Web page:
A lot has come out of oblivion, including an unsuspected name change. Incredible!!!
Could it be the same person? Can anyone add a face to the name, or, even, some photos of Studer (or Stuber) with hi Bugatti in 1932-33, i. e., in his previous pre-War life?

Regards


Unfortunately not even Leif has something about him on his website.

I think for this all we have to do is to find somebody, who works himself through the pre-war Automobil Revue issues, if not anybody has that already done.

To me it sounds very likely, that it is always the same person. The "post-war" Studer was obviously not a newcomer, neither in age nor in experience. So his career maust have begun pre-war, and also the similarity of the two names, differing by only one letter (and it is very easy to mismatch a handwritten "d" with a "b") would be indeed a case of almost to great coincidence.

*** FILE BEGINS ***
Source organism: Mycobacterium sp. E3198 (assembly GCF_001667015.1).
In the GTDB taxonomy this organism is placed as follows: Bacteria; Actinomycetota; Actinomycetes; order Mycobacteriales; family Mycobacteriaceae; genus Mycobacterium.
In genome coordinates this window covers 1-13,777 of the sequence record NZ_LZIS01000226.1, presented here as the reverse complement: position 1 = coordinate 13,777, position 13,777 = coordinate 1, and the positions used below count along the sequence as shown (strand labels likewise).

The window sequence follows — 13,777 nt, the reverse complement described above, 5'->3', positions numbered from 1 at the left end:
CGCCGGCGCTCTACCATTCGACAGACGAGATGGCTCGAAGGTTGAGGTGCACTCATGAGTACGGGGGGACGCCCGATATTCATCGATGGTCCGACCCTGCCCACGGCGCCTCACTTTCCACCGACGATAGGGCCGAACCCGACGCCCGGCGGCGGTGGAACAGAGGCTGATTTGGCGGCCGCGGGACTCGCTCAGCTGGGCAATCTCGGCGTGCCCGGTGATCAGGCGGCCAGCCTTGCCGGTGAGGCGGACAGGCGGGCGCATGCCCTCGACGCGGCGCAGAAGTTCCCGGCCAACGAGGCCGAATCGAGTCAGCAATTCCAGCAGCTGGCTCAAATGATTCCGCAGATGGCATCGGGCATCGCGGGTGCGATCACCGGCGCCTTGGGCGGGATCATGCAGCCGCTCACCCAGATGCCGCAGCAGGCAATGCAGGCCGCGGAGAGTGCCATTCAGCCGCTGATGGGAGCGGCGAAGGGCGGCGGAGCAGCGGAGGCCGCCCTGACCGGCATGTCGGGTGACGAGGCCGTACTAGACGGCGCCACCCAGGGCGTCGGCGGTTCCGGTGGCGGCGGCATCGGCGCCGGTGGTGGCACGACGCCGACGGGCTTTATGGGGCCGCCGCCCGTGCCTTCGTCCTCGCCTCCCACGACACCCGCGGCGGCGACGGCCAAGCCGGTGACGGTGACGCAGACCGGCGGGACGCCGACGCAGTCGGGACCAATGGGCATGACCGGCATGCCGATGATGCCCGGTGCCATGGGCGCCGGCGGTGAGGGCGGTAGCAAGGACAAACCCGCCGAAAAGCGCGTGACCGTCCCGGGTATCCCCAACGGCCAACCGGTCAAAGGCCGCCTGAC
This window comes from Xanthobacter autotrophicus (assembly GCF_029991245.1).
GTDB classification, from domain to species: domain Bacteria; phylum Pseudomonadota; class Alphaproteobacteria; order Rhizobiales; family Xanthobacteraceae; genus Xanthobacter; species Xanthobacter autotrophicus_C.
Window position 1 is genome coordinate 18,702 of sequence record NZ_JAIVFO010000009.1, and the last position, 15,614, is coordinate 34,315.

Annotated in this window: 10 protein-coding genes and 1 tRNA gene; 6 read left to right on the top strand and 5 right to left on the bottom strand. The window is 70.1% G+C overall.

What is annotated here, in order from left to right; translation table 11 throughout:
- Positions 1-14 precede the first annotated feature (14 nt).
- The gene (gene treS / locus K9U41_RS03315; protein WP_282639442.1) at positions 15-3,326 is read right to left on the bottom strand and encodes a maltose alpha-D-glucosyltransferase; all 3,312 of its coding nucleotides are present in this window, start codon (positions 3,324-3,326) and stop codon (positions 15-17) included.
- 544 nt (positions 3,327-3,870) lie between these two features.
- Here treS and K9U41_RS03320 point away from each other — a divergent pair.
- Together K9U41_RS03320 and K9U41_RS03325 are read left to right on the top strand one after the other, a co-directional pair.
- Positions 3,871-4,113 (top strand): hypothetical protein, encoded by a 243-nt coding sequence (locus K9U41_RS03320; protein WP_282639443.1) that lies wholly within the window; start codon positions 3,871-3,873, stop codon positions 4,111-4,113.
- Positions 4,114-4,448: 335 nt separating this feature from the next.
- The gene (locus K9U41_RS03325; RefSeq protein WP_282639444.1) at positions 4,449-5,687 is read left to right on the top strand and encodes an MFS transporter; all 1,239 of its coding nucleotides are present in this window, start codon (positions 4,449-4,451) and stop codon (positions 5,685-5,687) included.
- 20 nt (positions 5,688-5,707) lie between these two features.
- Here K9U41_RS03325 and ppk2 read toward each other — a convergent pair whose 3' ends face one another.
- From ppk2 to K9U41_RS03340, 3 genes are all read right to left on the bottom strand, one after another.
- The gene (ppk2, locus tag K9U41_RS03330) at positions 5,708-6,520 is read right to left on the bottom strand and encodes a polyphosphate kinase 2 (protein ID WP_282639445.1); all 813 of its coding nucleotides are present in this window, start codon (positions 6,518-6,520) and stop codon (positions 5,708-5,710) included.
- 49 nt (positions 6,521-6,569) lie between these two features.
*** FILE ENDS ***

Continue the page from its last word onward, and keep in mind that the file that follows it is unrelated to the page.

So, Michael, are you saying it was Studer, not Stuber, who ran a Monza in the 1936 Prix de Bremgarten? Any thoughts from either of you on the BMW in 1937, assuming we're taking about two different drivers of course ....


Richard, I have to admit, the presence of him in a BMW at Berne in 1937 is news to me. So far I knew only of Riesen and Gübelin in that race.

#8 David McKinney

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Posted 21 December 2004 - 16:10

All pre-war records I have seen are to Hans Stuber (or sometimes Hauptmann Stuber)
All postwar references are to Jean Studer
I have always assuemd they were two different people

#9 Hans Etzrodt

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Posted 21 December 2004 - 17:34